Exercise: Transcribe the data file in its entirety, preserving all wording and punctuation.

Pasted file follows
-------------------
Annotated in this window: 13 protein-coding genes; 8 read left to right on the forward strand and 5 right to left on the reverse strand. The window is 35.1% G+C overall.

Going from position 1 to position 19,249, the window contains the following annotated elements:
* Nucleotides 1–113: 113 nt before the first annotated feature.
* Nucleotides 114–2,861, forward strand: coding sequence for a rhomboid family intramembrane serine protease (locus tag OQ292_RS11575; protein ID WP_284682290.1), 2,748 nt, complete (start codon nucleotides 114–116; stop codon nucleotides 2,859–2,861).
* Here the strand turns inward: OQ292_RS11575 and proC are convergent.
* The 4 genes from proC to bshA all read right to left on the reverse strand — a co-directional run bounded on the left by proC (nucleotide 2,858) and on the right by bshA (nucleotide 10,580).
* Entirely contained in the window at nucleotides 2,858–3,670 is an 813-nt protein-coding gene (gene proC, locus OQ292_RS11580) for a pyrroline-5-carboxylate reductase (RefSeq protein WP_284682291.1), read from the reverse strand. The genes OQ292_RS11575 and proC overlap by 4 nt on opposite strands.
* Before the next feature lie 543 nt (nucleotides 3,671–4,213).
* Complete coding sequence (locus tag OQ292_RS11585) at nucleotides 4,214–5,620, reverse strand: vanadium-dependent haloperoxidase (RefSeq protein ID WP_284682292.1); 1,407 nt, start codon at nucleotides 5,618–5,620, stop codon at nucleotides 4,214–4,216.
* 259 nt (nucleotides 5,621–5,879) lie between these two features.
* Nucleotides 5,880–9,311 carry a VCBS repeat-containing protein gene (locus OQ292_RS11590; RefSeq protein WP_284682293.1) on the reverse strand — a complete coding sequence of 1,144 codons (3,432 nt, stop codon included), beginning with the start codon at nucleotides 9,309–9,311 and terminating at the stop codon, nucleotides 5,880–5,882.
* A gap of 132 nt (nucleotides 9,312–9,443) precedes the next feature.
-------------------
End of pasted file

Annotated in this window: 13 protein-coding genes; 8 read left to right on the forward strand and 5 right to left on the reverse strand. The window is 35.1% G+C overall.

Going from position 1 to position 19,249, the window contains the following annotated elements:
* Nucleotides 1–113: 113 nt before the first annotated feature.
* Nucleotides 114–2,861, forward strand: coding sequence for a rhomboid family intramembrane serine protease (locus tag OQ292_RS11575; protein ID WP_284682290.1), 2,748 nt, complete (start codon nucleotides 114–116; stop codon nucleotides 2,859–2,861).
* Here the strand turns inward: OQ292_RS11575 and proC are convergent.
* The 4 genes from proC to bshA all read right to left on the reverse strand — a co-directional run bounded on the left by proC (nucleotide 2,858) and on the right by bshA (nucleotide 10,580).
* Entirely contained in the window at nucleotides 2,858–3,670 is an 813-nt protein-coding gene (gene proC, locus OQ292_RS11580) for a pyrroline-5-carboxylate reductase (RefSeq protein WP_284682291.1), read from the reverse strand. The genes OQ292_RS11575 and proC overlap by 4 nt on opposite strands.
* Before the next feature lie 543 nt (nucleotides 3,671–4,213).
* Complete coding sequence (locus tag OQ292_RS11585) at nucleotides 4,214–5,620, reverse strand: vanadium-dependent haloperoxidase (RefSeq protein ID WP_284682292.1); 1,407 nt, start codon at nucleotides 5,618–5,620, stop codon at nucleotides 4,214–4,216.
* 259 nt (nucleotides 5,621–5,879) lie between these two features.
* Nucleotides 5,880–9,311 carry a VCBS repeat-containing protein gene (locus OQ292_RS11590; RefSeq protein WP_284682293.1) on the reverse strand — a complete coding sequence of 1,144 codons (3,432 nt, stop codon included), beginning with the start codon at nucleotides 9,309–9,311 and terminating at the stop codon, nucleotides 5,880–5,882.
* A gap of 132 nt (nucleotides 9,312–9,443) precedes the next feature.